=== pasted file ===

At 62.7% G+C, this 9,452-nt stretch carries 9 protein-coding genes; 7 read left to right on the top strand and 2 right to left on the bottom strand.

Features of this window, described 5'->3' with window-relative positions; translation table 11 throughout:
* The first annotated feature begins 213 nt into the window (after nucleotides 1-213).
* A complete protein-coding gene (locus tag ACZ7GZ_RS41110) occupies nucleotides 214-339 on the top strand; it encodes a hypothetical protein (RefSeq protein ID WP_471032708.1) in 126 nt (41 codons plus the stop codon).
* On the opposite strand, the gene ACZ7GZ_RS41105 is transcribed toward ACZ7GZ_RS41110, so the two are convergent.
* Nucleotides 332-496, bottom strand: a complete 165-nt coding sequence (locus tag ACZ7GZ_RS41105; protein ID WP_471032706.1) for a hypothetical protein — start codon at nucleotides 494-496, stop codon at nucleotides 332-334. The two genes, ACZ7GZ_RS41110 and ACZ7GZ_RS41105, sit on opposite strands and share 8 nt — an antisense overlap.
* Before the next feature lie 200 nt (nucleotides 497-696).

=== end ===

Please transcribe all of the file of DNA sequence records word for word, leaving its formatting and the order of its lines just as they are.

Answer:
At 62.7% G+C, this 9,452-nt stretch carries 9 protein-coding genes; 7 read left to right on the top strand and 2 right to left on the bottom strand.

Features of this window, described 5'->3' with window-relative positions; translation table 11 throughout:
* The first annotated feature begins 213 nt into the window (after nucleotides 1-213).
* A complete protein-coding gene (locus tag ACZ7GZ_RS41110) occupies nucleotides 214-339 on the top strand; it encodes a hypothetical protein (RefSeq protein ID WP_471032708.1) in 126 nt (41 codons plus the stop codon).
* On the opposite strand, the gene ACZ7GZ_RS41105 is transcribed toward ACZ7GZ_RS41110, so the two are convergent.
* Nucleotides 332-496, bottom strand: a complete 165-nt coding sequence (locus tag ACZ7GZ_RS41105; protein ID WP_471032706.1) for a hypothetical protein — start codon at nucleotides 494-496, stop codon at nucleotides 332-334. The two genes, ACZ7GZ_RS41110 and ACZ7GZ_RS41105, sit on opposite strands and share 8 nt — an antisense overlap.
* Before the next feature lie 200 nt (nucleotides 497-696).